Neil Sinclair, it’s fair to say, has found himself in some pretty terrifying situations in his life.
During six years as a British Army special forces commando, he tracked drug traders through the jungles of Belize, survived winters in the Arctic Circle and was shot at by snipers in Iraq. He never killed a man, ‘But if it had come to it,’ he says, ‘I would have done – that was the job.’
Yet not one of those situations did he ever find quite so daunting as the day, in 2002, when he arrived home from hospital with wife Tara and their first new born baby.
‘I remember getting in and suddenly thinking, ‘Well, flipping heck, what am I supposed do now?’’ recalls the 46-year-old today. ‘I had no idea what being a dad actually meant. There were so many advice books on preparing for the baby’s arrival that I reckon I could have delivered him myself if needed. But when it came to actually looking after this helpless little human, I just felt, for the first time in my life, completely out my depth.’
Thus was first born the idea for Commando Dad, a baby-care book for fathers written, playfully, in the language of military speak.
As a raw recruit in the British Army years earlier, Neil had been given a standard training manual that explained ‘everything from how to tie your shoelaces to extreme survival techniques’. Now, as he and Tara raised young Samuel – followed by second son Jude a year later and daughter Liberty four more after that – he kept thinking how useful such a guide on parenting would be.
And, so, since there were none already out there, he sat at the kitchen table and wrote one. Included were easy-to-follow instructions on ‘bomb disposals’ (that’s nappy changing to you and me), ‘preparing base camp’ (the baby’s room), and how an army always marches on its stomach (bottle feeding), as well as stuff like bath times and burping. He hoped a small publisher might take the book on and it would help a few fathers get to grips with their new role.
In fact, it fared rather better. Released in 2012, Commando Dad has sold more than 170,000 copies across the world and been translated into 15 languages. Among its readers have been tennis superstar Andy Murray, actor Benedict Cumberbatch and Britain’s Prince William.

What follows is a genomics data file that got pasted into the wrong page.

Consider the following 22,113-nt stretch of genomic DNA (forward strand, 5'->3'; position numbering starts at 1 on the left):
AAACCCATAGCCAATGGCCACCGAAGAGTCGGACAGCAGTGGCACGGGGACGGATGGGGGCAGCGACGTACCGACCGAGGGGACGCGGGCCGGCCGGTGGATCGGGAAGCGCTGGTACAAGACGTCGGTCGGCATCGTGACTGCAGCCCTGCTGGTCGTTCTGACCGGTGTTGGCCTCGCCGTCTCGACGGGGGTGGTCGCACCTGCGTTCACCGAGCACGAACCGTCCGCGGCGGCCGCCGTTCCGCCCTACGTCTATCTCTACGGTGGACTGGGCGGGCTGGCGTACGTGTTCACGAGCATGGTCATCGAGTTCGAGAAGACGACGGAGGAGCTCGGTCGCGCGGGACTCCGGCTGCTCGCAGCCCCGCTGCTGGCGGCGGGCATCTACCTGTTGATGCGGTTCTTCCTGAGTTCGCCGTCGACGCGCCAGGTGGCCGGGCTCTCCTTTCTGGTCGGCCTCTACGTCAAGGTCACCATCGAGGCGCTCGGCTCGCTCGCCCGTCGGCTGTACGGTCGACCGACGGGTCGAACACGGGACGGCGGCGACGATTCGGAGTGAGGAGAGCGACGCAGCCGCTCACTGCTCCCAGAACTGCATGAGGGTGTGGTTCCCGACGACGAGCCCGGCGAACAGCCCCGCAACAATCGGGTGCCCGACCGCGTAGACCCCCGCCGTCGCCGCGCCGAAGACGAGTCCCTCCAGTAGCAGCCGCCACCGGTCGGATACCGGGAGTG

‘When I hear that any father has the book, it’s always a feeling of immense pride,’ says Neil. ‘But when I was told Prince William was in the ranks, too, I admit, it was very special. I was half wondering, does that mean I’m partially responsible for the upbringing of a future king?’
Four years after its release and the popularity of Commando Dad shows no signs of abating. It remains one of the UK’s most popular baby books, and a big seller across the Gulf. Now, though, there is a follow up. Commando Dad: Mission Adventure picks up where the original ended, offering advice on how to be a great father for troops (AKA, kids) aged five to 12.
That’s why today I’m talking to Neil down a Skype line from...where? Paris?
In true action style, he and Tara have spent the summer inter-railing around Europe with the brood – now aged 14, 13 and nine. ‘It’s been a bit of a military operation in itself,’ he says.
‘Some people think you can’t do things like this with children but it’s just being organised. Like walking through busy city streets. We always have a parent sandwich. Dad first, then the troops, and mum bringing up the rear. That way everyone stays safe.’
Spending such quality time with the kids is pretty much the theme of the new book, as it goes.
It urges fathers to haul themselves away from work commitments and give their children regular periods of undivided attention. Key to doing that, it says, is creating time for adventures, both little and large, indoors and outdoors. Instructions for building dens, making rope swings, reading maps and flying kites are among the more than 47 activities included.
‘My dad taught me how to skim stones and that remains one of my most brilliant memories,’ says Neil today. ‘So this book is about offering tips and suggestions that can help dads today create those memories and make that connection with their own children.’
Especially recommended is digging out 15 minutes every day to spend with your young trooper, and extending this at weekends and holiday time where possible.
Yet some dads, I point out, even in 2016, don’t feel such hands-on engagement is their responsibility. A combination of cultural traditions and work pressures mean that many men simply leave such things to mum.